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MicroRNA expression patterns in the malignant progression of gliomas and a 5-microRNA signature for prognosis

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Oncotarget. 2014; 5:12908-12915. https://doi.org/10.18632/oncotarget.2679

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Wei Yan, Rui Li, Yanwei Liu, Pei Yang, Zheng Wang, Chuanbao Zhang, Zhaoshi Bao, Wei Zhang, Yongping You and Tao Jiang _

Abstract

Wei Yan1,2,*, Rui Li2,*, Yanwei Liu1,4,*, Pei Yang1,4, Zheng Wang1,4, Chuanbao Zhang1,4, Zhaoshi Bao1,4, Wei Zhang1,4, Yongping You2 and Tao Jiang1,3,4

1 Beijing Neurosurgical Institute, Capital Medical University, Beijing, PR China

2 Department of Neurosurgery, First Affiliated Hospital of Nanjing Medical University, Nanjing, PR China

3 Beijing Institute for Brain Disorders Brain Tumor Center, Beijing, PR China

4 Department of Neurosurgery, Beijing Tiantan Hospital, Capital Medical University, Beijing, PR China

* These authors contributed equally to this work

Correspondence:

Tao Jiang, email:

Yongping You, email:

Keywords: Anaplastic Gliomas; Secondary Glioblastomas; Proneural Glioblastomas; MicroRNAs; MiR-105-767 cluster; TCGA

Received: August 24, 2014 Accepted: November 04, 2014 Published: November 04, 2014

Abstract

MicroRNAs (miRNAs) are directly involved in the progression in various cancers. To date, no systematic researches have been performed on the expression pattern of miRNA during progression from low grade gliomas to anaplastic gliomas or secondary glioblastomas and those prognostic miRNAs in anaplastic gliomas and secondary glioblastomas. In the present study, high-throughput microarrays were used to measure miRNA expression levels in 116 samples in the different progression stages of glioma. We found that miRNA expression pattern totally altered when low grade gliomas progressed to anaplastic gliomas or secondary glioblastomas. However, anaplastic gliomas and secondary glioblastomas have similar expression pattern in miRNA level. Furthermore, we developed a five-miRNA signature (two protective miRNAs-miR-767-5p, miR-105; three risky miRNAs: miR-584, miR-296-5p and miR-196a) that could identify patients with a high risk of unfavorable outcome in anaplastic gliomas regardless of histology type. It should be highlighted that the five-miRNA signature can also identify patients who had a high risk of unfavorable outcome in secondary and TCGA Proneural glioblastomas, but not Neural, Classical and Mesenchymal glioblastomas. Taken together, our results demonstrate that miRNA expression patterns in the malignant progression of gliomas and a novel prognostic classifier, the five-miRNA signature, serve as a prognostic marker for patient risk stratification in anaplastic gliomas, Secondary and Proneural glioblastomas.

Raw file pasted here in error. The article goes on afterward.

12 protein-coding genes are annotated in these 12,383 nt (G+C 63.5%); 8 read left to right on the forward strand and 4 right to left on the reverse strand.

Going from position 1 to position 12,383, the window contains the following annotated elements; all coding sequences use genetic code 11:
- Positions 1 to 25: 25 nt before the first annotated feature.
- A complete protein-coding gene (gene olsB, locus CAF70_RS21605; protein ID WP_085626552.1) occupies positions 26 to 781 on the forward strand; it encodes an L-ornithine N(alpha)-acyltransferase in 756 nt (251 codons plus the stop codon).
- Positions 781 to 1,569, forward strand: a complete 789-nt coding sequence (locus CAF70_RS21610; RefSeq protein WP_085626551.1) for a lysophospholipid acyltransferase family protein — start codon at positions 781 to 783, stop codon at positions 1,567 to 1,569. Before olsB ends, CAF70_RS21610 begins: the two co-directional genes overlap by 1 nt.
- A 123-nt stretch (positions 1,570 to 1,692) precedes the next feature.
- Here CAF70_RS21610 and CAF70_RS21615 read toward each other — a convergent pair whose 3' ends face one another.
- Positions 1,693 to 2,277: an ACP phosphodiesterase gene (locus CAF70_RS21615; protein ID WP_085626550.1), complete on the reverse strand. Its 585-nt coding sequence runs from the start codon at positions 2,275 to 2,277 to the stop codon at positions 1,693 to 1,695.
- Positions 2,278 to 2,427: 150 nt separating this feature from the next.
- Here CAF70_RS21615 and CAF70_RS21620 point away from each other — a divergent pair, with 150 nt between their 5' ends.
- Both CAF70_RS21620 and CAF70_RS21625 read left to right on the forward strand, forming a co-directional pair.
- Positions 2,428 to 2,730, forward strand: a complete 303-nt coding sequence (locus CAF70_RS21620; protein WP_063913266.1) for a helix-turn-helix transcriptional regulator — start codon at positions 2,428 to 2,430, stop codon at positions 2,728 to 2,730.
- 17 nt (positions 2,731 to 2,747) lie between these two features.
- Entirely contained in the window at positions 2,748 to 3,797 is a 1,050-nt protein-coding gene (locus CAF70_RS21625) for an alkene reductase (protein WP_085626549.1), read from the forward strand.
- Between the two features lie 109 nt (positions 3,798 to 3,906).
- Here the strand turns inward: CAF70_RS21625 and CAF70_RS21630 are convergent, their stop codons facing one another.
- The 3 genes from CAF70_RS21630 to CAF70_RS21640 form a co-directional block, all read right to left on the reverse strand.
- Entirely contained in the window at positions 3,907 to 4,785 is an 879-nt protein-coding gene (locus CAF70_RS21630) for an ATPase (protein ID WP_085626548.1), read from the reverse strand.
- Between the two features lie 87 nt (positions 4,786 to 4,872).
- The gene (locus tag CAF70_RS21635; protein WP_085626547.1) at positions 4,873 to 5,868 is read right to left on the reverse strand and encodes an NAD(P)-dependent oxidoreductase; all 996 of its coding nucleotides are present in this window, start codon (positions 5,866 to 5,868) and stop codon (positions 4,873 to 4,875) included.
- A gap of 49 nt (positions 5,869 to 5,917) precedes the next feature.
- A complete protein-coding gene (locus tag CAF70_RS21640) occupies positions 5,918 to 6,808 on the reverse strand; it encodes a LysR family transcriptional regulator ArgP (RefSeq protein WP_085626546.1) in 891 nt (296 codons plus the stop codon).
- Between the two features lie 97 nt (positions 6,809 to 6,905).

Introduction